Categorized | Hardware

Has Apple Done "TV" and Movies Right This Time?

apple Tv unit

On Tuesday, Steve Jobs of Apple announced a new version of the Apple TV. I have been a fan of the Apple TV since day one and purchase one almost immediately after it was announced.

The reason for my purchase and excitement was the fact that the Apple TV solved a major problem:

How do we easily get our iTunes content to display on our TVs?

Yes, you could watch the content on your computer or iPod and that’s great, and you can even plug your computer or iPod into your TV and watch that way. But the quality from an iPod isn’t as good when displayed on a larger screen and cabling up your computer display to a TV can be cumbersome. Plus, you can’t use the computer while it is displaying content.

One solution was the Apple TV. Getting your iTunes content to display on your TV was now easy to do. Download a movie, stream it or download it to the Apple TV and watch it like any other recorded program. Want to watch your video podcasts, no problem – just stream or sync with the device and watch. As long as you had iTunes on your home network you could get your content on your big screen.

Great; we can watch digital TV shows and movies that we bought from iTunes on our big screen TVs. But the Apple TV isn’t without problems.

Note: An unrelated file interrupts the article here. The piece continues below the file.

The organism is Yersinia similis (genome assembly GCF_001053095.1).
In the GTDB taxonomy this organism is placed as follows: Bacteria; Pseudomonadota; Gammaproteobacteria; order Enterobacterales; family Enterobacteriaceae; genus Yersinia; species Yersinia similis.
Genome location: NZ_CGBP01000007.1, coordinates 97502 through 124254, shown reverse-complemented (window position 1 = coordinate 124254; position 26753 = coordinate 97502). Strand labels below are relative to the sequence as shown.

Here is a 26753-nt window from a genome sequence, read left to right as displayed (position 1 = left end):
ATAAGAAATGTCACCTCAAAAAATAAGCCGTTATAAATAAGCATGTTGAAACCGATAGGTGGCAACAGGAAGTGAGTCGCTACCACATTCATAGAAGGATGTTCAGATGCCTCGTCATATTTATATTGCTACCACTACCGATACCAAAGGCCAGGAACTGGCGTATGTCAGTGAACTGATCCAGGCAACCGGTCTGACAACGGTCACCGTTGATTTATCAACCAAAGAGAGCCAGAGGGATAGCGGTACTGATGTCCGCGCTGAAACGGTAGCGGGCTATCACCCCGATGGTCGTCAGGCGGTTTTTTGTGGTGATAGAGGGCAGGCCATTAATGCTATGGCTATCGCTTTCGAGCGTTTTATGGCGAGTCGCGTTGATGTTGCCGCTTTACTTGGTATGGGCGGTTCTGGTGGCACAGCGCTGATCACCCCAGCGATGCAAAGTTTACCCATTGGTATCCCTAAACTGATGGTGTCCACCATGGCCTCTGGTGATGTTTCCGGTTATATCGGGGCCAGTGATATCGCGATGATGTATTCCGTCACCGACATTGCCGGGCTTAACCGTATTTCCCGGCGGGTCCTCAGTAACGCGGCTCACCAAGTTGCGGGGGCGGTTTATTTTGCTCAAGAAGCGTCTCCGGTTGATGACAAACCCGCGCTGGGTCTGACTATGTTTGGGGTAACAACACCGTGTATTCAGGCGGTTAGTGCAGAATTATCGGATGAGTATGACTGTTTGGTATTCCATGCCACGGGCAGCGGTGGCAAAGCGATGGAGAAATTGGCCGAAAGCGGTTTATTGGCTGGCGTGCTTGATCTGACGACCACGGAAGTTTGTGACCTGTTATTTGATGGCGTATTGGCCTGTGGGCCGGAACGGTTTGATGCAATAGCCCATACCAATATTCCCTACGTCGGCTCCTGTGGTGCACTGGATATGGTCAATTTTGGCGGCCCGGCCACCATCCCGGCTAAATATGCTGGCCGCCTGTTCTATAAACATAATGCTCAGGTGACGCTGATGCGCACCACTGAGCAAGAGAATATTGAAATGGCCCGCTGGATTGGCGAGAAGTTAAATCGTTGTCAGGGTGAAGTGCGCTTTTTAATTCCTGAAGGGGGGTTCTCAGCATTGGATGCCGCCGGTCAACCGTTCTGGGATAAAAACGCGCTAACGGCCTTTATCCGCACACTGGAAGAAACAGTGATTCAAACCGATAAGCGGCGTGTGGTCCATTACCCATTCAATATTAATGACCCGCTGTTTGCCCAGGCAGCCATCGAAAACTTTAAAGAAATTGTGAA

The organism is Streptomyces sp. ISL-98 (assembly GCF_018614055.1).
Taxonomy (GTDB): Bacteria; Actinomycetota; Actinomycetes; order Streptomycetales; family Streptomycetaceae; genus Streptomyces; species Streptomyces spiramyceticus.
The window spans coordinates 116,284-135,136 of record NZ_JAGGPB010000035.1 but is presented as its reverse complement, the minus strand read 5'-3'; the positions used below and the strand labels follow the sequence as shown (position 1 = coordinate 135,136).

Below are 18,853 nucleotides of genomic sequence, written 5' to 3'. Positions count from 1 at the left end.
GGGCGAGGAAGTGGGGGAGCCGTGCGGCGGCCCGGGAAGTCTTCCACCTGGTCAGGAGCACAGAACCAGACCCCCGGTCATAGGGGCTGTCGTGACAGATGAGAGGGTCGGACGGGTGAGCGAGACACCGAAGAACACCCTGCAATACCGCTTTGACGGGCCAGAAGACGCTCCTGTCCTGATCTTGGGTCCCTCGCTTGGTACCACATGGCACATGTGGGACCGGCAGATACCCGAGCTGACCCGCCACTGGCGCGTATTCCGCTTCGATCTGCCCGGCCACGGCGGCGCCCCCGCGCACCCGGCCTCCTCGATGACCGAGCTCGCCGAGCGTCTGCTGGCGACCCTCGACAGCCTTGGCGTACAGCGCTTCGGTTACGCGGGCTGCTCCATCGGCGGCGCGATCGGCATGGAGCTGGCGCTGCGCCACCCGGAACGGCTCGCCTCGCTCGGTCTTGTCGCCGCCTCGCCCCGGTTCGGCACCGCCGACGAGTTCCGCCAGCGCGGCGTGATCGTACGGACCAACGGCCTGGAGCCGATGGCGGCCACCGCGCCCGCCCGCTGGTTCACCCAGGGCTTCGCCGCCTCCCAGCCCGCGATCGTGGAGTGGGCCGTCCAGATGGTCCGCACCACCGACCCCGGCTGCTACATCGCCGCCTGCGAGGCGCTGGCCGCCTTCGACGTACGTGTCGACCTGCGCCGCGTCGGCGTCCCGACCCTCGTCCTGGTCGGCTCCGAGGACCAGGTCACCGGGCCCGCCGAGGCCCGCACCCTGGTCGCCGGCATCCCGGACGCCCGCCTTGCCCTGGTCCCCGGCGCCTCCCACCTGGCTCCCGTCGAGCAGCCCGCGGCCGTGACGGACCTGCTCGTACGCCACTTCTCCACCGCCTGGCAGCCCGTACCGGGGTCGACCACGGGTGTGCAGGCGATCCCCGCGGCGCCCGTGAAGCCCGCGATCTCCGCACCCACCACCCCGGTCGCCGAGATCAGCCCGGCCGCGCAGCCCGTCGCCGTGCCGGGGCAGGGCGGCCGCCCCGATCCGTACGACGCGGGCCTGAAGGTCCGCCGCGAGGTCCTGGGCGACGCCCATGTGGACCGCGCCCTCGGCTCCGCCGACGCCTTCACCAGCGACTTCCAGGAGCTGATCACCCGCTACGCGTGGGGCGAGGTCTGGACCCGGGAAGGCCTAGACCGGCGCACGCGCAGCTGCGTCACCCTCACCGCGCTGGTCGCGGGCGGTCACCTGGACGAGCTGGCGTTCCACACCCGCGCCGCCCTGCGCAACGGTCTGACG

Problem 1

Need to have iTunes to be at all useful. No iTunes, no streaming or syncing, no good to you or me. Why should we have to download to iTunes, and then download to the Apple TV, then watch? Why not start downloads directly from the device?

Problem 2

The price of movies is too high. The price point for movies on iTunes has always been a problem for me. Plus I want packaging and extra features. If I buy a movie on iTunes, I have to store it on a hard drive and hopefully back it up from time to time. Also, I’m not allowed to burn it to a DVD that will play on any DVD player.

Problem 3

I don’t want to own every movie I watch. Imagine having to buy every movie you wanted to watch. My DVD player would see a fraction of the action it does right now. That’s just not practical. Most of us only watch a movie once and then return it to the video store or send it back to Netflix. If I love the movie, then I’ll buy it. And I’ll buy it on DVD so I don’t have to worry about hard drive failures, I get special features, and I get special packaging too.

Apple TV 2

We now have news of a new release of the Apple TV which promises to deliver a better user experience and address some of the short-comings of the original release.

Some highlights include:

No New Hardware

This is a big plus for existing Apple TV owners. Who knows what the reasoning is for keeping the same hardware? Perhaps they have thousands of the original devices sitting in a warehouse that nobody bought. Whatever the reason, the “no new hardware” feature is a major win. If you bought the original version of the Apple TV, the new features can be activated by simply downloading a software update from Apple. We get a new product, and it doesn’t cost us anything.

No iTunes Needed